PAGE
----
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physfacet notes become physdesc notes during import

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We’re currently in the middle of a project to convert several legacy MS Access databases into EAD so the data can be imported into the Toolkit.  First, a historical side note:

Our old procedures for creating finding aids looked something like:

  • Copy an existing MS Access database used to create finding aids (these are simple databases with two tables: one for series-level descriptions and one for file-level descriptions)
  • Change available series titles (these are pulled from a drop-down list)
  • Enter data
  • Create queries to pull all file-level descriptions for each series (these queries could be copied from database to database and edited as needed)
  • Create reports that merge the query results into basic EAD tags (these reports could be copied from database to database and edited as needed)
  • Save each report as a text file
  • Merge each report into a fonds-level EAD template (the fonds-level description must be prepared and pasted into the template before merging the Access reports)
  • Convert EAD into HTML using XSL transformation in Oxygen or XMetal
  • Mount HTML on Archives website

This worked well enough for a number of years, but you can see all the problems (duplicate data, onerous time commitment, inconsistent encoding practices, etc.). We’ve already migrated all our legacy EAD into the Toolkit, but there were a handful of large databases that never had EAD exported.   The data just resides in the MS Access database.

Migrating the legacy EAD enlightened us to the many inconsistencies in encoding practices, including:

  • Various “container types” and “extent types”
  • Dates in the title field
  • Incorrect encoding of subject headings

Rather than try to dust off the old procedures (which caused numerous problems when the EAD was imported into the Toolkit), we decided to hire a casual data technician to clean the data the right way.  It has been going really well, but the MS database for the imX Communications fonds (with 10,000+ records) threw a few curveballs.

The database has numerous fields for “Extent” and “Other Physical Details” information (mostly used for film and other a/v material).  We thought: since we have someone who can properly parse this data, why not encode the different fields in proper EAD elements?  By this logic, information that falls under the RAD “Other Physical Details” notes should be wrapped in <physfacet> tags (see this post about crosswalks for more info) .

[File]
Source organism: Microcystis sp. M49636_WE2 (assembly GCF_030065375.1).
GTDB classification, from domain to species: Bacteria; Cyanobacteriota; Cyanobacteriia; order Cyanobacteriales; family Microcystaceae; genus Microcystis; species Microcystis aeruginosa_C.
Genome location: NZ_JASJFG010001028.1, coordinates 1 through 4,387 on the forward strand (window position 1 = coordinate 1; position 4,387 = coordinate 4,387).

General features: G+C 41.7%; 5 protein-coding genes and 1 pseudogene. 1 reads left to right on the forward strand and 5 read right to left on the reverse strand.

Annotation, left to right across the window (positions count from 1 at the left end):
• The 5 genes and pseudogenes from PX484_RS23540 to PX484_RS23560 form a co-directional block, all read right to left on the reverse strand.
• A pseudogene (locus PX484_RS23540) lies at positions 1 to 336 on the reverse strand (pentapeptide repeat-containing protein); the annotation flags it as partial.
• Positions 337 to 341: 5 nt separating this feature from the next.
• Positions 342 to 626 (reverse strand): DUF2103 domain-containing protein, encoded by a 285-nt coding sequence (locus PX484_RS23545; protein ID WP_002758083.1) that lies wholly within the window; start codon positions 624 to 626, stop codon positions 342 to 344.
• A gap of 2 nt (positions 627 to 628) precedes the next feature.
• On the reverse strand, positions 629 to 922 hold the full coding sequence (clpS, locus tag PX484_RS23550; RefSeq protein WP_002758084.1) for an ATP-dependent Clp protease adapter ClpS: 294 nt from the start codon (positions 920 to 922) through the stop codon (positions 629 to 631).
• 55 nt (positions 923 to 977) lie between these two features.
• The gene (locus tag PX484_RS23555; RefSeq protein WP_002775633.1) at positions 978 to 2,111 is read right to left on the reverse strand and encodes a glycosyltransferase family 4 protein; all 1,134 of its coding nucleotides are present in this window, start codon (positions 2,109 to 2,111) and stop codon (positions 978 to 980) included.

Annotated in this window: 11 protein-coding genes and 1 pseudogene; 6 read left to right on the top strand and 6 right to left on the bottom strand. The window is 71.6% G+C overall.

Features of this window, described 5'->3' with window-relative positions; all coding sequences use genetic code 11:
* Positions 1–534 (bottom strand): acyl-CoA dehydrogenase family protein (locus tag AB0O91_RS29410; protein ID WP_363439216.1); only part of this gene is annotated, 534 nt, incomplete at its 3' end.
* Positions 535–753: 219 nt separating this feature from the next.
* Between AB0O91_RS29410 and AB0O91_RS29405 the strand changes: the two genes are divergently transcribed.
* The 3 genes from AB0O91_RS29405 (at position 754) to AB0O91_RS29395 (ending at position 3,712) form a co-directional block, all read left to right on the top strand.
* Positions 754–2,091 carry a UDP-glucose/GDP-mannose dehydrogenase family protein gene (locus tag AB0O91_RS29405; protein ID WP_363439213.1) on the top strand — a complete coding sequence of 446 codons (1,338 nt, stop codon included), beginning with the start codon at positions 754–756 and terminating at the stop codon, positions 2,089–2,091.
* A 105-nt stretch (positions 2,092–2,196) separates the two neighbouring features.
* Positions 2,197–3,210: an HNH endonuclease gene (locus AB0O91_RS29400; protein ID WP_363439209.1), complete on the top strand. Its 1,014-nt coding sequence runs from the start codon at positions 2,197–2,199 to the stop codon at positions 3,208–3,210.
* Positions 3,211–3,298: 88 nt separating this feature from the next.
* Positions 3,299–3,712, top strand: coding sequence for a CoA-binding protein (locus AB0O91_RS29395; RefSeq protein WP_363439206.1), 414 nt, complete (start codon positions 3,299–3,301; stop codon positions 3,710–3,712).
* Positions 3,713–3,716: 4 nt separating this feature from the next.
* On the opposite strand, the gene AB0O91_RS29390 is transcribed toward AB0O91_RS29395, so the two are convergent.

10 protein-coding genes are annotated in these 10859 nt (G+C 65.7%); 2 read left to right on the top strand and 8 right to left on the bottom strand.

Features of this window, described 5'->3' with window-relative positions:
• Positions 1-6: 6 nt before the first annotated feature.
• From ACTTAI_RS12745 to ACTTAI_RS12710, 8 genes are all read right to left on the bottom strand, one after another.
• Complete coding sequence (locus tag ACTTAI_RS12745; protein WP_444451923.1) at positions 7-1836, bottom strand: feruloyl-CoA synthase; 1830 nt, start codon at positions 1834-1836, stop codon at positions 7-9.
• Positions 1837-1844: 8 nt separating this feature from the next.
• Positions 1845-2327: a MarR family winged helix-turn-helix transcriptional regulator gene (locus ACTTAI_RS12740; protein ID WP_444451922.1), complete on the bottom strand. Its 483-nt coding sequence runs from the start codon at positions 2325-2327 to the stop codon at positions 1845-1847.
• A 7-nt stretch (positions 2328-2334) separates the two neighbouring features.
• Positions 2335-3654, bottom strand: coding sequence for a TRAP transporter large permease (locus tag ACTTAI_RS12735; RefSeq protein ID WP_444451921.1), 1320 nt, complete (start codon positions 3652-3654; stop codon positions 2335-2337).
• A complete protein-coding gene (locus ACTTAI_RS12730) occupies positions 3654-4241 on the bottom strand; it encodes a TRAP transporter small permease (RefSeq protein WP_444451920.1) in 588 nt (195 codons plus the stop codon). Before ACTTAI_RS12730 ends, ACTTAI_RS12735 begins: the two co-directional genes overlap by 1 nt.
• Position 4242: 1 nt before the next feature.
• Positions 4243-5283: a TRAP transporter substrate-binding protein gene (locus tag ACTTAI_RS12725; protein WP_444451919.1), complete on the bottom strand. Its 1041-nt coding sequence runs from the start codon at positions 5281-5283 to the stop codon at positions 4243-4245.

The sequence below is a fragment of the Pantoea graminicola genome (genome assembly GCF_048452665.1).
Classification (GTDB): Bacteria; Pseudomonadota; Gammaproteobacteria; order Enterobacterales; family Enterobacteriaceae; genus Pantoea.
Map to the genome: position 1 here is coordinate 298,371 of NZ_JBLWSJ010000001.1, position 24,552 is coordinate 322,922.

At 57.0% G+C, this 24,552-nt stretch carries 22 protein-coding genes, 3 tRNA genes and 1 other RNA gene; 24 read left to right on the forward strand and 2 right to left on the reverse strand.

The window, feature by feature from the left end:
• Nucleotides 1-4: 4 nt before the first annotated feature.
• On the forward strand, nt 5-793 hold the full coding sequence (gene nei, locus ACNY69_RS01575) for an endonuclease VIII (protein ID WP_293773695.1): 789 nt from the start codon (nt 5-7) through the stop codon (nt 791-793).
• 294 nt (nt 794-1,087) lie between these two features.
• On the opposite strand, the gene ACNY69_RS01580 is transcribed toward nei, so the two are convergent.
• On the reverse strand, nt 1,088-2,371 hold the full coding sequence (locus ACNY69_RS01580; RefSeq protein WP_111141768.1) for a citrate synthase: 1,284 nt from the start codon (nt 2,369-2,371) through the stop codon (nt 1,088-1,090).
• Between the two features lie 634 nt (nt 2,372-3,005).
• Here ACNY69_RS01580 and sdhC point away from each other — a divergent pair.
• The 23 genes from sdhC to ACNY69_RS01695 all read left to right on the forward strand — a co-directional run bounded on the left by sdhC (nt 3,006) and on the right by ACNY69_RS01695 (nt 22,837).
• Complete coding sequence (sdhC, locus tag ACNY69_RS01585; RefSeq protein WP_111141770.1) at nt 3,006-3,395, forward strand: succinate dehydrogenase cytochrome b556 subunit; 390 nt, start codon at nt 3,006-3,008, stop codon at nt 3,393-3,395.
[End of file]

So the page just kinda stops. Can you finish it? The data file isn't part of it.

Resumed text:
Unfortunately, it’s not so simple.  The import maps for the Archivists’ Toolkit do not allow for this level of specificity.  Data wrapped in <physfacet> tags are imported, but they are stored as Physical Description Notes, not “Other Physical Details” notes.  This means they could be imported as <physfacet> but exported as <physdesc>.

We are now looking into whether it would work to import these “Other Physical Details” notes with some kind of prefix that could be used in a post-import MySQL query that would change the notesEtcTypeID and chop off the prefix.  Stay tuned…

 

Be careful copying and pasting subject headings from LCSH

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We’ve been making great progress with backend MySQL queries and manual fixes to our extent and container types (more on that later).  We also have developed some procedures and a checklist for reviewing  the finding aids currently in the Toolkit.  We’ll do a comprehensive assessment of each finding aid (at the fonds-level, at least) before they are exported for publishing online.

In preparing those procedures, I noticed some issues with our Subject Headings List (which is being added to by several database users). We’re typically checking Library of Congress Subject Headings (LCSH) and copying and pasting terms as needed.  This has worked reasonably well, but led to an unintentional problem: some terms get entered into the database with unnecessary spaces:

Copying and Pasting terms from LCSH can unintentionally add spaces to the subject heading

It is easy enough to diagnose: the terms do not list in proper alphabetical order when there are spaces:

Subject headings don't sort properly when they are prefixed with spaces

But it is still something to watch out for when adding terms via LCSH.

Box-Folder Numbers Ending in Zero

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Still working away at our migration from MS Access to Archivists’ Toolkit.  We successfully added about 30 legacy EAD finding aids before we realized box-folder numbers ending in zero were not importing properly. For example, a box-folder 1.10 would import as 1.1

I vaguely remember this coming up on the ATUG-L list (https://mailman.ucsd.edu/mailman/listinfo/atug-l) or the AT forums (http://archiviststoolkit.org/forum) but I couldn’t find any solution.  I posted a query and one list member responded saying she had been adding periods after the zero.  That works, but it’s visually unattractive.

The next day, I just tried adding a space after the zero.  It worked! Simply typing a space after the zero seems to trick the database into leaving the zero.  We’ll still have to go back and manually correct the box-folder numbers that did not import properly, but it’s a nice tip to work into our data entry manual.